Behind every stereotype lies reality. That is no less true for party culture. In this issue, the Epic presents a centerspread on party culture in an attempt to shed light on the realities of those who attend parties, as well as their experiences and perspectives. In what forms does party culture manifest itself in the Lynbrook community? Why do students party? Who should take responsibility, and how? What is the significance of the drinking age? We welcome you to flip through our pages and take a deeper look at the Lynbrook party culture and its implications.

Rebellion, curiosity, socializing: why Lynbrook students party

The pervasive scent of alcohol, the acrid burning of cigarette smoke and the din of vocals swirl in the back of a freshman’s mind as he struggles to remember how he got here — ding! Again he pictures the message, an invite to a party. He struggles to calm the butterflies in his stomach that come from recalling the question hanging in the electric air — should he go? The anxiety builds, with it the image of a scene filled with a variety of upperclassmen bound together by a motivation to be a part of party culture.

When innocent beginnings may lead to unexpected outcomes, why are teenagers continuously motivated to go to these parties? Of the total 415 students surveyed by the Epic, 80 Lynbrook students had attended a party with illegal or underage substance use. The most common reason given for attending parties was the social aspect. Often, party settings allow people to be more genuine with others than they usually would.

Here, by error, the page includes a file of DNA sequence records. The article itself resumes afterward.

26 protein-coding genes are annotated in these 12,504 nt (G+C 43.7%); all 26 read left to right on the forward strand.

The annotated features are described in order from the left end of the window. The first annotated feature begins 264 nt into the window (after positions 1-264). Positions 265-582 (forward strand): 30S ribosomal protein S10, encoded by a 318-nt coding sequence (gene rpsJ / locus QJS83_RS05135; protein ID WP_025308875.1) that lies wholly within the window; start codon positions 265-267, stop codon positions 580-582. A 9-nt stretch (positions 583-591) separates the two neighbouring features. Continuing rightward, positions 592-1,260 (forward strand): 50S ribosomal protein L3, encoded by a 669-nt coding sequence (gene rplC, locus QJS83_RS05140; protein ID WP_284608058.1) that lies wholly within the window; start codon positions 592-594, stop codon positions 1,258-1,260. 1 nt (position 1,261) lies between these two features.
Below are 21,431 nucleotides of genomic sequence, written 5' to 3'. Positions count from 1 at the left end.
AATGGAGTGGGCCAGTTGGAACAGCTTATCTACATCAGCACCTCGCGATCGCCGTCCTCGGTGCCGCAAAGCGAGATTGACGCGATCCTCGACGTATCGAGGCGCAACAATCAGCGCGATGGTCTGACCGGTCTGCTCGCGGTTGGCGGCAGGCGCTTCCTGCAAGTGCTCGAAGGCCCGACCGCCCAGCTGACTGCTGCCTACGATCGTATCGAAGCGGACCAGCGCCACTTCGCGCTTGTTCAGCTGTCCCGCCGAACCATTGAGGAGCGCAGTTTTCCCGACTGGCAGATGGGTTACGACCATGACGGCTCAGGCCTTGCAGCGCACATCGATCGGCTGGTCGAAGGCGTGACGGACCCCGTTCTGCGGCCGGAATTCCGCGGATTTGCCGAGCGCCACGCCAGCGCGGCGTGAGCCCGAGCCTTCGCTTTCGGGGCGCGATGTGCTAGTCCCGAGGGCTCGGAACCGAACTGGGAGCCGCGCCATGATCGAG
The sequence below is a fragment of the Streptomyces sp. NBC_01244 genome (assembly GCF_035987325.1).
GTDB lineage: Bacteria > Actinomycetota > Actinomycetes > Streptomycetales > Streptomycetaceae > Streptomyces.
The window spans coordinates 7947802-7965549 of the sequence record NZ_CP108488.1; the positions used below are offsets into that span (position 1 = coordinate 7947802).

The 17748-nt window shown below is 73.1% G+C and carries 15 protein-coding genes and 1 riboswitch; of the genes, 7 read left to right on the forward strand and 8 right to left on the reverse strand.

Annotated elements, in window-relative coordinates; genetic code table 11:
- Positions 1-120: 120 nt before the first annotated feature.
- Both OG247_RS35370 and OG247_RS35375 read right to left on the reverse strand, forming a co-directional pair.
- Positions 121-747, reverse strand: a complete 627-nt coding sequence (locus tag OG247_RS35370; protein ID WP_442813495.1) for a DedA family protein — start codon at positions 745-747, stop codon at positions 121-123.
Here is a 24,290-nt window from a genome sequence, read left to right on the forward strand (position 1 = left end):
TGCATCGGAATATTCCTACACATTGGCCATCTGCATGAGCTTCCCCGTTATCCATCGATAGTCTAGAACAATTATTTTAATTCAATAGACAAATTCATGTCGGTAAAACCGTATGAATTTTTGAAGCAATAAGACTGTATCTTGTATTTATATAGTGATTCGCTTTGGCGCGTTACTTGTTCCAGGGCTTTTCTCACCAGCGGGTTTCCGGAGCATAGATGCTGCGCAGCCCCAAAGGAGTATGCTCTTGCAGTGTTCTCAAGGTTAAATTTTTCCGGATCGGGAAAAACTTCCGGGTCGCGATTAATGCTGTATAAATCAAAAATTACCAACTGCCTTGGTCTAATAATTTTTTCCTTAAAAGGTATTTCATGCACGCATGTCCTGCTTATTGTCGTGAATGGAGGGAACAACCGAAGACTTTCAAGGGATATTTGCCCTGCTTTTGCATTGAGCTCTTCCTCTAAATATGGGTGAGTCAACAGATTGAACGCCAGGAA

“When we first started drinking, my friends and I agreed that the main reason why we like partying is because every

one is so much more open — no one has a filter or barrier,” said senior Nancy Kumar*. “We always joke that drunk words are your sober thoughts that you don’t say. When you talk to someone, if they’re not sober, it’s like you get to skip the small talk and get to know people right away and have fun without worrying about being polite or worrying about what they think about you.”

Since many students normally socialize with the same group of friends at school, they may turn to parties as a place for meeting new people outside their friend groups. Because party-goers often look out for one another, they may feel a sense of connection despite never having spoken to each other. Not everyone parties for the same reasons, however, and differences in motivations for partying may cause some connections to stay alive only within the confines of party walls.

“There are subsets of people that usually don’t get along outside of party culture,” said senior Corinne Willis*. “I noticed that in our grade, we all get along at a party, and we’re all friends. But once you leave that environment, no one talks outside of their friend groups.”

Lynbrook’s largely academic culture has also led to attending parties as a form of stress relief. Partying allows students to step away from their homework into an environment where they can put their workloads behind them and let loose. For some, parties are the only feasible escape from an otherwise high-pressure academic mentality.